GDWKND: You we’re part of the longest running infield from 1973-81. What was the key in maintaining the infield for as long as you all did?

Garvey: I think the key was staying healthy. We continued to grow as players and understand our roles and performances. We started to work together, the team started to do well and Al Campannis signed us to long-term contracts. When it was all said and done that recipe was a great recipe of success during what I call the Golden Era from 1973-82.

GDWKND: When you we’re being groomed in Albuquerque you had Tommy Lasorda as your manager. When you came up to The Blue you we’re under the guidance of Walter Alston. How was the transition like from Lasorda in Albuquerque, to Alston and then eventually back to Lasorda?

Garvey: It was night and day, it was a 180. Walter Alston was very stoic and quiet, very strong man, Hall of Fame quality. Tommy was gregarious, outgoing, became really the heart and soul of Los Angeles Dodger Baseball by the way he talked about the team and got the fans involved. There’s more than one way to manage success. I was blessed to have Walter Alston to teach me certain things and Tommy Lasorda to teach me the rest. 

After the 1982 season, Garvey would head south and finish his career with the San Diego Padres. Though he wouldn’t put up the same numbers wearing the Padre Brown, Garvey would nonetheless have an impact on the Padres, highlighted by the city’s number one sports moment in 1984 with his walk-off home run in Game 4 of the NLCS off Lee Smith of the Cubs, forcing a decisive 5th game which the Padres would win en route to the organizations first World Series appearance. 

GDWKND: You played for three storied managers, Alston, Lasorda and Dick Williams, three HOF managers. How was it like playing for all three?

Garvey: Dick was tough, very demanding. Dick had won a couple of World Series with Oakland in the 70s, he had some strict rules that he expected you to adhere to. He was a veterans manager. He let the veterans do a lot of the leadership within the team. A very good X’s and O’s in game manager so he ended up in the HOF one way, Tommy one way and Walt one way. There’s no one way to be a leader to produce success. It takes the ability to communicate as the one common ingredient. 

GDWKND: You had an impact not only here but in San Diego as well during your 5 year stint from 1983-87. You will always be remembered for the home run you hit in Game Four of the 1984 NLCS. Do you do any work with the Padres as well?

Garvey: From time to time I get a call from the Padres to do things. I always look forward to it. I always say once I go south of Camp Pendleton I’m a Padre down there. I’m a favorite son and we had some great moments during my five year run capped off by our World Series. It’s like a second home in San Diego, 15 years in L.A and 5 in San Diego, a very blessed career and friendships on both sides.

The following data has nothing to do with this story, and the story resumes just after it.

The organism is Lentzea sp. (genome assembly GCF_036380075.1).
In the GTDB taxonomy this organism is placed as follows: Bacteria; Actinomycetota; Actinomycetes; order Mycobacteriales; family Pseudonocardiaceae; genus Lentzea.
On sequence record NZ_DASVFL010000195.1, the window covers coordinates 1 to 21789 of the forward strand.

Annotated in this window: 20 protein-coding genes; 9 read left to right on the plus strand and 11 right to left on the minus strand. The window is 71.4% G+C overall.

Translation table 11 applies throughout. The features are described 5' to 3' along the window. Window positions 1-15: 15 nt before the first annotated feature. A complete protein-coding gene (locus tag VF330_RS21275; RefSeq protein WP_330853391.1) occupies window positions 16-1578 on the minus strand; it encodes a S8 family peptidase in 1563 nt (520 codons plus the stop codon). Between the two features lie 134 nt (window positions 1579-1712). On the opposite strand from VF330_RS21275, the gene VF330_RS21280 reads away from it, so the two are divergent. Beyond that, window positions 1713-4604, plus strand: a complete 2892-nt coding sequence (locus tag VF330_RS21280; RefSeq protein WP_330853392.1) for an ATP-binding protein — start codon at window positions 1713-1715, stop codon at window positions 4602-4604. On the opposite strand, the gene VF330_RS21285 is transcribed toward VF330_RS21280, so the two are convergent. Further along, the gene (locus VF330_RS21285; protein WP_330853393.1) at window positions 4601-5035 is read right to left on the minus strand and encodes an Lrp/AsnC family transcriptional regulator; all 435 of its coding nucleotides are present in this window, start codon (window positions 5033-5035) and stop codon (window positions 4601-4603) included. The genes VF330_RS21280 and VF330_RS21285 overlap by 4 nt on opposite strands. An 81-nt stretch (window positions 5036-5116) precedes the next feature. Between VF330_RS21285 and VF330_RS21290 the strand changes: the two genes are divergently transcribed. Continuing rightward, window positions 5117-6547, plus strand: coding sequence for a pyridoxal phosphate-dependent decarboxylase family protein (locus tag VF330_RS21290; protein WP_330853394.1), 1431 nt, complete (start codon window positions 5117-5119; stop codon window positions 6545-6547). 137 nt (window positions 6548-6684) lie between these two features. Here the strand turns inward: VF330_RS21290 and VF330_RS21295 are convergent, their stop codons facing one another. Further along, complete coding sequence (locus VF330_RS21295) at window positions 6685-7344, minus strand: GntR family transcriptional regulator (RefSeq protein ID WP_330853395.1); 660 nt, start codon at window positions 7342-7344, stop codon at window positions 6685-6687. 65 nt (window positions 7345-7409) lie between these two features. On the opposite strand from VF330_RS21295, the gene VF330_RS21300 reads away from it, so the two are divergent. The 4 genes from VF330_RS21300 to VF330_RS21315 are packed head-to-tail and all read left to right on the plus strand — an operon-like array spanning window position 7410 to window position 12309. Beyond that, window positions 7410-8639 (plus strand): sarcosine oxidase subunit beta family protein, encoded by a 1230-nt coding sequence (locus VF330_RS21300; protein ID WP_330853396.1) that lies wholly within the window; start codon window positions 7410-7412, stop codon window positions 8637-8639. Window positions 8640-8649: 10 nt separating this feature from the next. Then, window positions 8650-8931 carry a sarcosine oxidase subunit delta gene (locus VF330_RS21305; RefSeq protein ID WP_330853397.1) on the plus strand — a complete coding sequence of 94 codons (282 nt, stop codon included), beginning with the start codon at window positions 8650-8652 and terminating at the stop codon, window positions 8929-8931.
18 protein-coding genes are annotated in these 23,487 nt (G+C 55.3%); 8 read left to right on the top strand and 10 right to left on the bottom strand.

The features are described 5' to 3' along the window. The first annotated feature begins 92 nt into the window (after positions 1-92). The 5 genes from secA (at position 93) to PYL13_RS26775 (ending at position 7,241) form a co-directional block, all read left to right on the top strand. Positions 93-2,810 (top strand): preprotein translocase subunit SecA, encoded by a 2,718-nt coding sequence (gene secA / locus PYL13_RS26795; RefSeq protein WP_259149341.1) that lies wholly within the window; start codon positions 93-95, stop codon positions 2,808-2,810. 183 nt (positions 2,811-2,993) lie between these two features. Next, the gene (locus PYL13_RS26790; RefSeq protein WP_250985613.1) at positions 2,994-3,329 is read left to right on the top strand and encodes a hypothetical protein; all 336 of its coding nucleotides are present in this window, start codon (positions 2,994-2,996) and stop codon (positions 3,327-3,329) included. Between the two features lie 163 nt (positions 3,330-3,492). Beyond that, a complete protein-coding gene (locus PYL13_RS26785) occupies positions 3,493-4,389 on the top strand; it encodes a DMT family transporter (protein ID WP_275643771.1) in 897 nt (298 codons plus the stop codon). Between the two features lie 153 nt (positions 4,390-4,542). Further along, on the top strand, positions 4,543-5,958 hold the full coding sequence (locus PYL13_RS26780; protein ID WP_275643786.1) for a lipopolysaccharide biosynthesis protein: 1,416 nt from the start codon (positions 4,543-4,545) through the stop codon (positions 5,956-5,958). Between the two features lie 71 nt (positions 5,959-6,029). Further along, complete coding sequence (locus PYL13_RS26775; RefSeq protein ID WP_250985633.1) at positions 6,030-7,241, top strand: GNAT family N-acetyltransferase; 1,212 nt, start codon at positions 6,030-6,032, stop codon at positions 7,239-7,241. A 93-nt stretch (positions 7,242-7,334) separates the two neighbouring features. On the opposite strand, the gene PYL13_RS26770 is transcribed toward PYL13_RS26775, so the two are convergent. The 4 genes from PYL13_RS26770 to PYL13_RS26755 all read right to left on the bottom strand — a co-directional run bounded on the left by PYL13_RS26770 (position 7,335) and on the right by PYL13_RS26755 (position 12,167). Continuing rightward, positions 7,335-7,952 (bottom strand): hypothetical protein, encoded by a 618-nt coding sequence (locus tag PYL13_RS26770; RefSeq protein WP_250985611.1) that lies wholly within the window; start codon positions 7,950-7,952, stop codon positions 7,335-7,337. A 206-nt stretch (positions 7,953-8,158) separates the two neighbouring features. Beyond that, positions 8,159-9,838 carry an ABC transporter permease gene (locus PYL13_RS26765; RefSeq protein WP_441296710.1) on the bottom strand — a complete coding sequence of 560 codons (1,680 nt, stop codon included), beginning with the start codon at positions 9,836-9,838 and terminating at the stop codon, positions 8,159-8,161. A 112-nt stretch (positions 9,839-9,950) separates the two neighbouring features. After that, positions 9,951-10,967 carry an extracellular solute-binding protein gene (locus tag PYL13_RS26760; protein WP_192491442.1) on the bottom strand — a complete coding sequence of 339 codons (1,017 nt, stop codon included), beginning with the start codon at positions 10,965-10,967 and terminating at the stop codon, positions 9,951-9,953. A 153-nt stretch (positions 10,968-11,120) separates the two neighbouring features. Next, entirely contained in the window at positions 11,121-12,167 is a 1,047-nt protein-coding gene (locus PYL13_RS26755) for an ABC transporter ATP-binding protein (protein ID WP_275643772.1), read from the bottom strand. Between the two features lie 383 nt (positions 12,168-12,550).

As Garvey would be a huge catalyst for the Padres first World Series appearance, they would run into a buzz-saw of a Detroit Tiger team that started off the ’84 season 35-5 en route to 104 wins, breezing through the ALCS in a three game sweep of the Kansas City Royals. In Game Five of the ’84 World Series, some future Dodger named Kirk would hit a huge home run in the 8th inning of a one-run game that all but ended the Padres faint hopes. It would be Kirk Gibson’s biggest home run of his career…To that point…

GDWKND: You had a chance to face Kirk Gibson when he was with the Detroit Tigers in the 1984 World Series. Kirk had that huge home run off Goose Gossage in Game Five that for all intents and purposes closed out the series. What was your thought of seeing Gibby in Dodger Blue in 1988, one year after your final season in baseball?

Garvey: That home run in ’84 had to be a prelude to the ’88 World Series. The irony of Gibson’s home run in ’88 was people thought it was Game Seven when it was actually Game One, he never made another World Series appearance again but it was so momentous a hit that it kick-started the momentum and along with Orel Hersheser’s fabulous pitching performances and a great team of executioners and it turned out a World Championship. 


Drei’s memories of The Garv…I started watching Dodger Baseball in 1980 at six years of age. My first ever Dodger game at Dodger Stadium would be on my eighth birthday in 1982, one year after baseball’s longest running infield broke up. I would get to see 3/4th’s of the longest running infield twice. Then Garvey and Cey would leave Dodger Blue after the ’82 season.